asked May 25 '17 by Evan Carroll
1
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right question isn't Are all of those factors correct to create an index? But instead, For this given query, can I use an index? That is to say, go ahead and create the index. Then if the … index is not used in the query and you think it should be, you can come back here and paste the query, the schema, the result of EXPLAIN ANALYZE, and your configuration parameters and hope someone …
answered Jun 22 '18 by Evan Carroll
0
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I would suggest both, Making comment_id a PRIMARY KEY: which is both UNIQUE and NOT NULL If shop_name is frequently a part of the query, making shop_name it's own index. …
answered Feb 4 '18 by Evan Carroll
0
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Fixed Height Queries Tree (FHQT) "Metric-Temporal Access Methods" we can find the first definition, as a somewhat interesting aside, one of the primary authors on that paper is Andres Pascal himself …
answered Apr 11 '18 by Evan Carroll
2
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From High Performance MySQL Third Edition, Loose Index Scans MySQL has historically been unable to do loose index scans, which scan noncontiguous ranges of an index. MySQL’s index scans … generally require a defined start point and a defined end point in the index, even if only a few noncontiguous rows in the middle are really desired for the query. MySQL will scan the entire range of rows …
answered Apr 12 '18 by Evan Carroll
2
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1answer
Whenever I try to try to create a GIST index on text[], I get the above error. CREATE TABLE bar(f) AS VALUES (ARRAY['foo','bar','baz']); CREATE INDEX ON bar USING gist(f); ERROR: data type text … [] has no default operator class for access method "gist" HINT: You must specify an operator class for the index or define a default operator class for the data type. I'm trying to create an Exclusion Constraint on bar, so I need a GIST index. …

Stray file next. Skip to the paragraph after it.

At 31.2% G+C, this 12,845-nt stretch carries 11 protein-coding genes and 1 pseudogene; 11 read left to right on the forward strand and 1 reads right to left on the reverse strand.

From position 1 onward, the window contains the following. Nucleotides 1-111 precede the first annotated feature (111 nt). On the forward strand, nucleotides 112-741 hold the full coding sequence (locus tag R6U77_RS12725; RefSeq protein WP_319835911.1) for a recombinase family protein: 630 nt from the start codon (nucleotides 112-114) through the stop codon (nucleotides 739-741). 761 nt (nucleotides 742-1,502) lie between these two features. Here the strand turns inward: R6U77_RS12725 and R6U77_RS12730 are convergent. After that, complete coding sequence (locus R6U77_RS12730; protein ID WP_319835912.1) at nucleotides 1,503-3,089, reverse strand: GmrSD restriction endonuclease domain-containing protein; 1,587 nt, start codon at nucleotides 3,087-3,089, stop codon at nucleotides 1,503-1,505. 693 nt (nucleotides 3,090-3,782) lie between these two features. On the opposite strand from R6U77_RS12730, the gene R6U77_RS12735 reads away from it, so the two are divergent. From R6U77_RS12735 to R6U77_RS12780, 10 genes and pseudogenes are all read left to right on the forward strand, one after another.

asked Sep 6 '17 by Evan Carroll
0
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Using NOT EXISTS SELECT traffic_hit.created::DATE AS "group_by", COUNT(*) FILTER(WHERE traffic_hit.unique) AS "unique_visits", COUNT(*) AS "non_unique_visits" FROM traffic_hit AS "traffic_hit …
answered Aug 3 '17 by Evan Carroll
1
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As jjanes points out, I may not be right here if you've only got a GIN index. I'm waiting for the plan before I revise I don't believe the index "is no longer used" is correct. In the first query … , you're selecting ONLY the columns indexed. That means you can potentially use an "index-only scan". In the second query, you're selecting columns not in the index. That means you CAN NOT use an "index
answered Oct 18 '17 by Evan Carroll
0
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RDBMS-specific example if and only if they're the first columns then this will use the index [... otherwise] then the index will not be used, because matching records will be distributed all over … the index depending upon the value they have in column a. That's simply not true. In PostgreSQL for instance this is not applicable. Following the example you used, let say you had an index on (a …
answered Oct 23 '17 by Evan Carroll